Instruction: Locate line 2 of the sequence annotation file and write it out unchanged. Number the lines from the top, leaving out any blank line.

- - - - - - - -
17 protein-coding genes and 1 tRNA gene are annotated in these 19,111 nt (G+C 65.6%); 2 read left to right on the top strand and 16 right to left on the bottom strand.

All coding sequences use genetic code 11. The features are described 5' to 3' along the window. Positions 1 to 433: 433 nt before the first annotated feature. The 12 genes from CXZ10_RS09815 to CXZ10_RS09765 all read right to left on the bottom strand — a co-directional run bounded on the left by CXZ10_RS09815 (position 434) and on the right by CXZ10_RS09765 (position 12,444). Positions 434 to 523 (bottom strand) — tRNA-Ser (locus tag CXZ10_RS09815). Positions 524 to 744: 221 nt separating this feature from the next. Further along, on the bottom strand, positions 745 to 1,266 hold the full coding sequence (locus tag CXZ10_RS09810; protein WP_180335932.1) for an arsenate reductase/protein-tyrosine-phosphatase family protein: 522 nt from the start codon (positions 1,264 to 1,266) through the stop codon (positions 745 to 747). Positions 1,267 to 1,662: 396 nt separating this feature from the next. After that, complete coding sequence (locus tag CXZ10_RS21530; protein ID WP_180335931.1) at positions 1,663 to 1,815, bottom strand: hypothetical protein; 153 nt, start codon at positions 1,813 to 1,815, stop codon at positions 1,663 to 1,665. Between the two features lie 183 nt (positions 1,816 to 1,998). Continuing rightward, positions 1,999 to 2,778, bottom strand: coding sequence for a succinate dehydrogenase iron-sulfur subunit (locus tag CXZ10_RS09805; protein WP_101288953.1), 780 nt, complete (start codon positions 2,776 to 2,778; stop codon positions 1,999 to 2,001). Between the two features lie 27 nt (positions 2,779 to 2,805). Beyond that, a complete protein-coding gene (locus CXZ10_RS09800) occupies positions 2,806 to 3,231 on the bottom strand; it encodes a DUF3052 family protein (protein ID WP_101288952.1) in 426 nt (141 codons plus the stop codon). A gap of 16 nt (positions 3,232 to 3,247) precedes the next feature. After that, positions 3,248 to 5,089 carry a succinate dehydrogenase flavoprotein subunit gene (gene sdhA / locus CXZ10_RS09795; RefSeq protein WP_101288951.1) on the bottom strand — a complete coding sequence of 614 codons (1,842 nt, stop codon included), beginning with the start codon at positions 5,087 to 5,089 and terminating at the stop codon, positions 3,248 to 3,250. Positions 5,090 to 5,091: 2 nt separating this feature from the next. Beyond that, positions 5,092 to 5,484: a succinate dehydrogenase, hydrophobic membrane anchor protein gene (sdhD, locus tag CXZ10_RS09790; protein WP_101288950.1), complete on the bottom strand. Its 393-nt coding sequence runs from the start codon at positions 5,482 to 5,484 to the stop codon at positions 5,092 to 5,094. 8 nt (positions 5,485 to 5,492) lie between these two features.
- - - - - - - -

All coding sequences use genetic code 11. The features are described 5' to 3' along the window. Positions 1 to 433: 433 nt before the first annotated feature. The 12 genes from CXZ10_RS09815 to CXZ10_RS09765 all read right to left on the bottom strand — a co-directional run bounded on the left by CXZ10_RS09815 (position 434) and on the right by CXZ10_RS09765 (position 12,444). Positions 434 to 523 (bottom strand) — tRNA-Ser (locus tag CXZ10_RS09815). Positions 524 to 744: 221 nt separating this feature from the next. Further along, on the bottom strand, positions 745 to 1,266 hold the full coding sequence (locus tag CXZ10_RS09810; protein WP_180335932.1) for an arsenate reductase/protein-tyrosine-phosphatase family protein: 522 nt from the start codon (positions 1,264 to 1,266) through the stop codon (positions 745 to 747). Positions 1,267 to 1,662: 396 nt separating this feature from the next. After that, complete coding sequence (locus tag CXZ10_RS21530; protein ID WP_180335931.1) at positions 1,663 to 1,815, bottom strand: hypothetical protein; 153 nt, start codon at positions 1,813 to 1,815, stop codon at positions 1,663 to 1,665. Between the two features lie 183 nt (positions 1,816 to 1,998). Continuing rightward, positions 1,999 to 2,778, bottom strand: coding sequence for a succinate dehydrogenase iron-sulfur subunit (locus tag CXZ10_RS09805; protein WP_101288953.1), 780 nt, complete (start codon positions 2,776 to 2,778; stop codon positions 1,999 to 2,001). Between the two features lie 27 nt (positions 2,779 to 2,805). Beyond that, a complete protein-coding gene (locus CXZ10_RS09800) occupies positions 2,806 to 3,231 on the bottom strand; it encodes a DUF3052 family protein (protein ID WP_101288952.1) in 426 nt (141 codons plus the stop codon). A gap of 16 nt (positions 3,232 to 3,247) precedes the next feature. After that, positions 3,248 to 5,089 carry a succinate dehydrogenase flavoprotein subunit gene (gene sdhA / locus CXZ10_RS09795; RefSeq protein WP_101288951.1) on the bottom strand — a complete coding sequence of 614 codons (1,842 nt, stop codon included), beginning with the start codon at positions 5,087 to 5,089 and terminating at the stop codon, positions 3,248 to 3,250. Positions 5,090 to 5,091: 2 nt separating this feature from the next. Beyond that, positions 5,092 to 5,484: a succinate dehydrogenase, hydrophobic membrane anchor protein gene (sdhD, locus tag CXZ10_RS09790; protein WP_101288950.1), complete on the bottom strand. Its 393-nt coding sequence runs from the start codon at positions 5,482 to 5,484 to the stop codon at positions 5,092 to 5,094. 8 nt (positions 5,485 to 5,492) lie between these two features.